…head coach John Harbaugh and offensive coordinator Greg Roman re-organise the team’s playbook. Or at least open it up a bit.
Quite a bit.
OK, so the Baltimore Ravens were playing against the Pittsburgh Steelers, who remained perfect for the 2020 NFL season with a 19-14 win at Heinz Field in Pittsburgh in a game that Steelers coach Mike Tomlin said his team played… well, substandard.
And Harbaugh’s team was missing superstar starting quarterback Lamar Jackson, out due to the coronavirus, along with three teammates currently on the COVID-19 list.
And also missing starting running back Mark Ingram and starting wide receiver Willie Snead, among a total of nine total starters – counting Jackson – on either side of the line of scrimmage.
And the Ravens and Steelers finally got around to playing, six days and three COVID-mandated postponements later, after the teams’ original Thanksgiving night fixture was stymied by a COVID-19 outbreak.
By? Guess who? Yes, the Ravens’ camp.
But enough excuses.
Truth is, over the last several weeks, despite having the reigning NFL MVP at the controls – before Jackson’s falling afoul of that virus – Baltimore’s offence had never looked all that great, relying too much on the run-pass options from Jackson’s legs and arm, in that order.
And without him? They looked worse, despite the prospect of having another former Heisman Trophy winner – and experienced NFL quarterback – in Robert Griffin III at the helm.
Ahead of the game against the all-conquering Steelers, Jackson had led the Ravens to nine touchdowns over the last four games, passing for five of those touchdowns, running for another, while also throwing two interceptions.
Jackson also averaged only 203 yards passing and 57 yards rushing out of Roman’s offensive schemes around Jackson’s RPO’s, as the team averaged nearly 24 points per outing over games in November.
Not exactly setting those games alight, as the Ravens went 1-3 in that span.
Alas, against the Steelers, Griffin was even worse.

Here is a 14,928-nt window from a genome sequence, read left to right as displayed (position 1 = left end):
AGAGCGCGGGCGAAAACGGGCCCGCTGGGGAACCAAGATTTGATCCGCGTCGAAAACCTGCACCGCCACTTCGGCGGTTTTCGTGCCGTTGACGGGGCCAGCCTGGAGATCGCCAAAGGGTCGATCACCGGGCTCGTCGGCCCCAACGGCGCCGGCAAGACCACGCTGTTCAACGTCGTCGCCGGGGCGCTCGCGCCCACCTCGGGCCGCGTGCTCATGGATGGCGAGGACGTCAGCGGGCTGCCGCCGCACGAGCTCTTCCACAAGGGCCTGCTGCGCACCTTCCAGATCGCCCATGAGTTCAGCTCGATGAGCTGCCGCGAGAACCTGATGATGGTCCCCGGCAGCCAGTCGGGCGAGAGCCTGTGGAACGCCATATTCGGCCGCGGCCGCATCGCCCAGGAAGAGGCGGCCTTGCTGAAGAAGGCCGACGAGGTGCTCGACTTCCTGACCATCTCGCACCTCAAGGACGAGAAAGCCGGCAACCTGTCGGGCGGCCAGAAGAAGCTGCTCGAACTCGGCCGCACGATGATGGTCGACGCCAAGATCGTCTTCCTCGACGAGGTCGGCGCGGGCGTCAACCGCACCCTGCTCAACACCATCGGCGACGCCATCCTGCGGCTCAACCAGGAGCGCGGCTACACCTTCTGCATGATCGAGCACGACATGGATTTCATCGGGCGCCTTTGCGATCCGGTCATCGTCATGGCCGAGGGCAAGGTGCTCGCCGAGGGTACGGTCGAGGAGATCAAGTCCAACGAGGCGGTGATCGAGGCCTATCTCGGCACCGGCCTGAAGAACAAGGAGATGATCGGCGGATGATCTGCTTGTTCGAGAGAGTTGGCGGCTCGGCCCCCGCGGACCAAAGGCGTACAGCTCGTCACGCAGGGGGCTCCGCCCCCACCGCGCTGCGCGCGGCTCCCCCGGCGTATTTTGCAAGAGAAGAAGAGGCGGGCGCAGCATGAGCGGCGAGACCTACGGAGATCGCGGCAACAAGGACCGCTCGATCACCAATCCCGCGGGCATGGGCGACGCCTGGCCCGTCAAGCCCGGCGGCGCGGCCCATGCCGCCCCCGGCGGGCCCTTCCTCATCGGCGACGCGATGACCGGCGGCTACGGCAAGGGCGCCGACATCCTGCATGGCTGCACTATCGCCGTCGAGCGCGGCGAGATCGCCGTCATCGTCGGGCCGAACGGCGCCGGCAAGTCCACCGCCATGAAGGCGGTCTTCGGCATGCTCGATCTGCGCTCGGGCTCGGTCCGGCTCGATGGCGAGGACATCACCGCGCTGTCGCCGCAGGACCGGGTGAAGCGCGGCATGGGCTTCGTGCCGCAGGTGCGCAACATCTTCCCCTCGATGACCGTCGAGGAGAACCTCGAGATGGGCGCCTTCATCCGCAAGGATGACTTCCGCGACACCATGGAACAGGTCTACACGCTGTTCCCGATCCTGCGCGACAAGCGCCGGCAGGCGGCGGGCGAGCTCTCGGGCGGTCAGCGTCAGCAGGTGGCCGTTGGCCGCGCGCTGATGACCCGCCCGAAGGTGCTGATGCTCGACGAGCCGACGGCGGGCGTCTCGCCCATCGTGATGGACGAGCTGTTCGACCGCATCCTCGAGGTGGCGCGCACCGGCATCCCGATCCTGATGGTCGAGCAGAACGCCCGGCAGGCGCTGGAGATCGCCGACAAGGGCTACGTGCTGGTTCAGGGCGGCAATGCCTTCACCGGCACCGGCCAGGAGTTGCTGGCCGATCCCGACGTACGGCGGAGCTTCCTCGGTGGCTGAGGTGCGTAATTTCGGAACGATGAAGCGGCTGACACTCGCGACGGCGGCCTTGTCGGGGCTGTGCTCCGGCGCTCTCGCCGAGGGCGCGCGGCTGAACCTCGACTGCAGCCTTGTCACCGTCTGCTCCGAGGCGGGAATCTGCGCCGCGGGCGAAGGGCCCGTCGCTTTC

The former Washington and Cleveland quarterback led the Ravens on a touchdown drive in the opening quarter, but only threw for a mere 33 yards on 7-of-12 passing and ran for 68 yards on seven carries before exiting the game midway through the third quarter with a hamstring injury.
The gimpy Griffin made way for Trace McSorley, holder of many passing records in college at Penn State but without a passing attempt in the NFL to his name entering the game, and did his best to rally the Ravens, throwing for 77 yards and a touchdown pass on 2-of-6 passing, and 16 yards on three rushes.
McSorley’s touchdown pass, to be fair, was more to the credit of Marquise “Hollywood” Brown’s running after taking a pass from the third-string quarterback on a 15-yard “hitch” route, and did the rest of the work.
It also accounted for 70 of McSorley’s 77 yards passing.
And – probably more to the point of how sluggish their offence was, minus Jackson – it accounted for the Ravens’ only first down on a downfield pass.
For the entire game. One first down converted, via a pass.
“Hollywood” Brown, as he showed on that touchdown, can be a gamebreaker when given the chance – which isn’t often.
Even less frequent has been getting Dez Bryant involved in the Ravens’ attack – as the ex-Dallas Cowboys deep threat has only played two previous games, and a total number of 37 snaps between them, since the Ravens added him to their extended roster in late October.
Looking at the Ravens’ wide receivers’ statistical outputs for 2020, through eleven games:
Brown – 36 catches, 516 yards, three touchdowns
Snead – 28 receptions, 379 yards, three touchdowns
Devin Duvernay – 18 receptions, 199 yards, no touchdowns
Bryant (in limited duty) – four catches, 28 yards, no touchdowns
One can argue that “Action” Jackson needs better weapons – and he does – but where’s the tendency to actually go downfield?
Case in point: Bryant was targeted twice by Griffin, and had no catches. So Harbaugh and Roman stopped calling plays that would have seen him catch passes in good positions.
Is this any way to set up your gamebreakers, and those who can assist the likes of Jackson, Griffin, or even McSorley?
At 6-5 after the loss to the Steelers, perhaps it’s time to change that, even with Jackson’s multi-faceted threats.
Lamar Jackson is never going to be a traditional pocket passer. Not his style – we get that. But he has a strong enough arm to hit targets 15, 20, 30 yards downfield, and greater.
Give him credit for that. Allow him to make plays with his arm first, and his feet second, not the other way around.
Harbaugh’s defence, it’s strong – but it’s not good enough to win games on its own.
With five games remaining – home against the Cowboys, away to the Browns, home against Jacksonville and the New York Giants, and finishing up against the Bengals in Cincinnati – it’s time to take chances.